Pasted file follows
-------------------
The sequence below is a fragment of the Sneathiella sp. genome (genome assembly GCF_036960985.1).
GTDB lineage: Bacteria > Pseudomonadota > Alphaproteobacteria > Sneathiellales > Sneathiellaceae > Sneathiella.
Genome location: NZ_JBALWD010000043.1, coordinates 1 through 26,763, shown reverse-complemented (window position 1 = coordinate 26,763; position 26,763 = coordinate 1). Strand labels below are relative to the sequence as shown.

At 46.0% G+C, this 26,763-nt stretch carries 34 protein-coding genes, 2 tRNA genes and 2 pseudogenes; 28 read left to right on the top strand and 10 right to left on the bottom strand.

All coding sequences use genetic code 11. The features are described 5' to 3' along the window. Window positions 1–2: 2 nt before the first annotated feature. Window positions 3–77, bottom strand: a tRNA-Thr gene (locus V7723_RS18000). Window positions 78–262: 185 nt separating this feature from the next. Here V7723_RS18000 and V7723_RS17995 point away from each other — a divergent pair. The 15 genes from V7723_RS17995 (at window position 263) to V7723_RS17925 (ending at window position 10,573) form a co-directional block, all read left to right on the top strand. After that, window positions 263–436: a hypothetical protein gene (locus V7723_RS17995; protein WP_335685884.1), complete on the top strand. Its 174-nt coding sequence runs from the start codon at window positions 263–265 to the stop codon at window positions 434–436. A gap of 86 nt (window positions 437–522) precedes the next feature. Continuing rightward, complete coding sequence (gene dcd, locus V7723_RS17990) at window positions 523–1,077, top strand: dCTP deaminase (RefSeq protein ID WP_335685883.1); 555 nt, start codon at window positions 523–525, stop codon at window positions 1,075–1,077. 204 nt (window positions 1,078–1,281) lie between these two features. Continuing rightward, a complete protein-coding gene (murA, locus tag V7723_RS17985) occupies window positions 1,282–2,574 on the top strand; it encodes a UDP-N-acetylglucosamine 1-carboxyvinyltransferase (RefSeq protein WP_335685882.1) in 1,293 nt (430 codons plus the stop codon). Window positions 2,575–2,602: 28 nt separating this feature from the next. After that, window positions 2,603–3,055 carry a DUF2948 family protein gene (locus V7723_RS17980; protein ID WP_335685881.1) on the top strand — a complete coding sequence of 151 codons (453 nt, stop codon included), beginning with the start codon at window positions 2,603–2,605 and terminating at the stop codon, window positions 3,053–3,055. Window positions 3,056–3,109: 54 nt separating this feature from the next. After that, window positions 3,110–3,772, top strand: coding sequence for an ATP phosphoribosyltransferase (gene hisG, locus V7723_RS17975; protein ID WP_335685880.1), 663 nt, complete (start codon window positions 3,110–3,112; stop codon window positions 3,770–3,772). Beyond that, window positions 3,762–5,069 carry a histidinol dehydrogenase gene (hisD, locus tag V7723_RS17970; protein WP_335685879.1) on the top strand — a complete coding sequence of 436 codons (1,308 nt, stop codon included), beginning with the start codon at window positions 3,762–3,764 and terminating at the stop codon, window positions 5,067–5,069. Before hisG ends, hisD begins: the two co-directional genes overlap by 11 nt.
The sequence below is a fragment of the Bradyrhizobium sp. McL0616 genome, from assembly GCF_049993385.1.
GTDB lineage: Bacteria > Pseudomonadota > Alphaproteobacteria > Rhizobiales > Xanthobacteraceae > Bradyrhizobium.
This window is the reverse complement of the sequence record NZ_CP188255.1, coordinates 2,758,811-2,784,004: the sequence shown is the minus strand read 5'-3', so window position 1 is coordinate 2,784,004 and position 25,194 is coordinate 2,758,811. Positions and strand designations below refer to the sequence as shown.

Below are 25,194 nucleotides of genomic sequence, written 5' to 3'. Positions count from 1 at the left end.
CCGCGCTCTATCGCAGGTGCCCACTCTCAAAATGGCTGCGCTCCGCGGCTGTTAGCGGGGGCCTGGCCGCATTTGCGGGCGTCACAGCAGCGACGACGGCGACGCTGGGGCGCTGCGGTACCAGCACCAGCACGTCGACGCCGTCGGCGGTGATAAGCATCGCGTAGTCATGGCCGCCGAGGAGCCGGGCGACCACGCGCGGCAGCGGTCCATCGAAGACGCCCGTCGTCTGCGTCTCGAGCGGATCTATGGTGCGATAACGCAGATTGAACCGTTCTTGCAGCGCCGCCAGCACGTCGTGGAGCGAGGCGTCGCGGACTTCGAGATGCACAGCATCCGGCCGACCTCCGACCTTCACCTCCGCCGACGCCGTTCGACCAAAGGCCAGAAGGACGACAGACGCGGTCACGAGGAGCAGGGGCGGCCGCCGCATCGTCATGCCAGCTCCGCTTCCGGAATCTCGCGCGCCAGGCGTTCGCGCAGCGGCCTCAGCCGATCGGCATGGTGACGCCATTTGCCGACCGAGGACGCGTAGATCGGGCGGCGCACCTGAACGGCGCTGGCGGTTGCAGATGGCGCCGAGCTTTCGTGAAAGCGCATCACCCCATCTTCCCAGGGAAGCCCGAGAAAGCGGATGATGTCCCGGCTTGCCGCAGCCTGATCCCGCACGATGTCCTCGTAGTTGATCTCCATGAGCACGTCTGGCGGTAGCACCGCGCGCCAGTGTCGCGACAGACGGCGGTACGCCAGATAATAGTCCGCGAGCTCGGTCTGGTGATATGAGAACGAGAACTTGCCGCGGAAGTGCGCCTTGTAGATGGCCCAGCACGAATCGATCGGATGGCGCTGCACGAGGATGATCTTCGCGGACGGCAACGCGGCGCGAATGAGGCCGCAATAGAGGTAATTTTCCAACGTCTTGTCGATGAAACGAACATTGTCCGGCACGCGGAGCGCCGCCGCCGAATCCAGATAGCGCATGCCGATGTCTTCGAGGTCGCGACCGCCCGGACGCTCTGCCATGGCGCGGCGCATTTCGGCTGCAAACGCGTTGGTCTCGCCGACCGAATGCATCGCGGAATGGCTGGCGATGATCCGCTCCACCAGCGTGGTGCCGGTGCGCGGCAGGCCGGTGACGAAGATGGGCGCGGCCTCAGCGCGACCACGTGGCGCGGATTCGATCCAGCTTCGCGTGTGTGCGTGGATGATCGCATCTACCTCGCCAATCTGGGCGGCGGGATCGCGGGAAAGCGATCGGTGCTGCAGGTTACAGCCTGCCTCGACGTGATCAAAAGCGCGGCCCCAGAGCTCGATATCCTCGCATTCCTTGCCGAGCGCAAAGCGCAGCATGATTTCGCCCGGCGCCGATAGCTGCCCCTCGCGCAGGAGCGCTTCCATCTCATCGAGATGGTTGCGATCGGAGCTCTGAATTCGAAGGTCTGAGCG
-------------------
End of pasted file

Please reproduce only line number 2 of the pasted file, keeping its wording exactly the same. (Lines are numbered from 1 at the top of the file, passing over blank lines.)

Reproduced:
GTDB lineage: Bacteria > Pseudomonadota > Alphaproteobacteria > Sneathiellales > Sneathiellaceae > Sneathiella.